EFF pushes Apple to ‘fix’ iCloud encryption

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iCloud iPhone
Your iCloud data isn’t truly secure because Apple can always access it.
Photo: Jim Merithew/Cult of Mac

In a campaign called “Fix it Already!,” the Electronic Frontier Foundation (EFF) is urging tech giants to remedy nine security and privacy problems in their products. 

In Apple’s case, it wants the iPhone maker to encrypt iCloud backups so that only users can access them. 

James Comey isn’t a fan of iPhone encryption

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James Comey
In his new book, James Comey says that law enforcement should have a backdoor into locked iPhones.
Photo: FBI

James Comey is an controversial figure. His new book shows he’s strongly opposed to Donald Trump, but he may have also helped get Trump elected President. And the former FBI director is opposed to the encryption that protects the privacy of iPhone users.

Comey’ s book, A Higher Loyalty, says Apple’s decision to encrypt the contents of iOS devices by default “drove me crazy.”

Russia wants Apple to unlock Turkish assassin’s iPhone

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Siri made its debut on the iPhone 4s almost four years ago.
The iPhone belonged to the off-duty policeman who shot the Russian ambassador to Turkey.
Photo: Ste Smith/Cult of Mac

Apple has another iPhone-unlocking conundrum on its hands! This time the request reportedly comes from Russian and Turkish authorities, who want Apple to help bypass the PIN code on an iPhone 4s recovered at the scene of the recent murder of Andrei Karlov, Russia’s ambassador to Turkey.

One way to keep iPhones secure: Let Apple look inside, not the FBI

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john-sculley
Former Apple CEO John Sculley has an interesting idea about how Apple might approach the FBI's request.
Photo: Web Summit/Flickr CC

There are plenty of opposing views about how Apple should handle the FBI’s demand to create a backdoor to unlock a dead terrorist’s iPhone.

One idea we haven’t heard before, however, is a concept put forward by former Apple CEO John Sculley: Cupertino could help provide the desired information, but Apple (not the government) could be in charge of reading the messages.

Family of murdered soldier object to Apple’s fight against FBI

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iphone run better
Does Apple's pro-privacy stance pose a risk to people's lives?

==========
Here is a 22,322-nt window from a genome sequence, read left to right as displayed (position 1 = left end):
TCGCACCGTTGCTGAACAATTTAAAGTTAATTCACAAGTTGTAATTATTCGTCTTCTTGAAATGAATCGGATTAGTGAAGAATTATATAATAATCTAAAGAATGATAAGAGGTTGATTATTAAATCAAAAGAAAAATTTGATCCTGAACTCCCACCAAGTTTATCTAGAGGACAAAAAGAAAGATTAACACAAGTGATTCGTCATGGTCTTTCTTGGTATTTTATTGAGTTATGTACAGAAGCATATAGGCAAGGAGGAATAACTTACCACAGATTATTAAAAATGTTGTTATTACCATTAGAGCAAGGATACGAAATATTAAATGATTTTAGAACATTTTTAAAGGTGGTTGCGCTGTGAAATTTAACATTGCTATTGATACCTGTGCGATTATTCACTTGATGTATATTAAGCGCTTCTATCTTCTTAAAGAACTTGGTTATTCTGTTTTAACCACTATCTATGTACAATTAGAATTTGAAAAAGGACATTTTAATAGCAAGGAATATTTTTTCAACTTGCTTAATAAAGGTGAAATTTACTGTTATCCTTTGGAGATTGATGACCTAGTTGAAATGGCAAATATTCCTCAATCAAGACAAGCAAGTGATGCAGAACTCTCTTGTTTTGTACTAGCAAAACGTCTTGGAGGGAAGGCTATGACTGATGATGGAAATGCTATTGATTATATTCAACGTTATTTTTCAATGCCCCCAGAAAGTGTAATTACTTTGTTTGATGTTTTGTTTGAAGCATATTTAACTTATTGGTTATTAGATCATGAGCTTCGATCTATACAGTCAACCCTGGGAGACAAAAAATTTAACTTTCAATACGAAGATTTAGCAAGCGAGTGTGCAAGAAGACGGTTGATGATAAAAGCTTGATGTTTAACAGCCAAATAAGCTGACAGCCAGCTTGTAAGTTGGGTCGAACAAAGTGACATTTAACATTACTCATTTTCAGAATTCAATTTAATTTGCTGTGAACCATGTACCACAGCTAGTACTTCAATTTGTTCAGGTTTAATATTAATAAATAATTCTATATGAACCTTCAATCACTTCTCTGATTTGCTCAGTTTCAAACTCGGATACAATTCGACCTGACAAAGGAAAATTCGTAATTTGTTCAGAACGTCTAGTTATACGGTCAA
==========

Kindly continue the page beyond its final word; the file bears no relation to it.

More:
Photo: Jim Merithew/Cult of Mac

Big tech companies might be supporting Apple’s pro-privacy stance when it comes to creating a backdoor for the iPhone, but not everyone is in complete agreement.

Specifically, the family of British soldier Lee Rigby — who was murdered by Islamic extremists in 2013 — has spoken out about Apple’s decision to refuse a court order to break into the San Bernardino shooter’s iPhone. Rigby’s family says Apple’s stance is “protecting a murderer’s privacy at the cost of public safety.”

Donald Trump slams Apple for refusing to unlock gunman’s iPhone

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Trump has chimed in on the encryption issue.
Photo: Michael Vadon/Flickr CC

Donald Trump has slammed Apple for its refusal to unlock gunman Syed Rizwan Farook’s iPhone 5c after being requested to do so by the FBI.

“Who do [Apple] think they are? They have to open it up,” Trump told Fox and Friends when asked about Apple’s responsibility to help with the investigation following the attack in San Bernardino, California, which killed 14 people.

Apple must unlock the iPhone 5c’s encryption… or else

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The iPhone 5c might be broken wide open. And what's next?
The iPhone 5c might be broken wide open. And what's next?
Photo: Apple

In December 2015, Syed Rizwan Farook shot up an office party in an apparent terrorist attack in San Bernardino, California. He may have coordinated the attack on an iPhone 5c.

Since then, authorities have been trying to decrypt the device. And now, a U.S. magistrate is trying to force Apple to unlock it.

AT&T CEO thinks Apple should give up on protecting encryption

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Should Apple cave when it comes to encryption?
Should Apple cave when it comes to encryption?
Photo: Jim Merithew/Cult of Mac

Apple is a fierce defender of its customers’ privacy, which is why every iPhone and iPad has its data encrypted by default. But according to AT&T CEO Randall Stephenson, Apple and CEO Tim Cook should show their bellies and let Congress decide whether encrypted data should be accessible through backdoors by government agencies.

North Korea’s OS X clone is a dictator’s ‘wet dream’

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A North Korean operating system is seen in this screen shot taken in Seoul December 23, 2015.   REUTERS/James Pearson
You can't complain about North Korea's attention to detail. Especially if you live in the country.
Photo: James Pearson/Reuters

User privacy has been a massive focus for Tim Cook during his time as CEO at Apple, but it’s apparently not an area of much concern for North Korea’s OS X ripoff RedStar OS.

The operating system, which borrows Apple’s “look and feel” but little else, is basically the “wet dream of a surveillance state dictator,” according to security researchers who analyzed RedStar OS.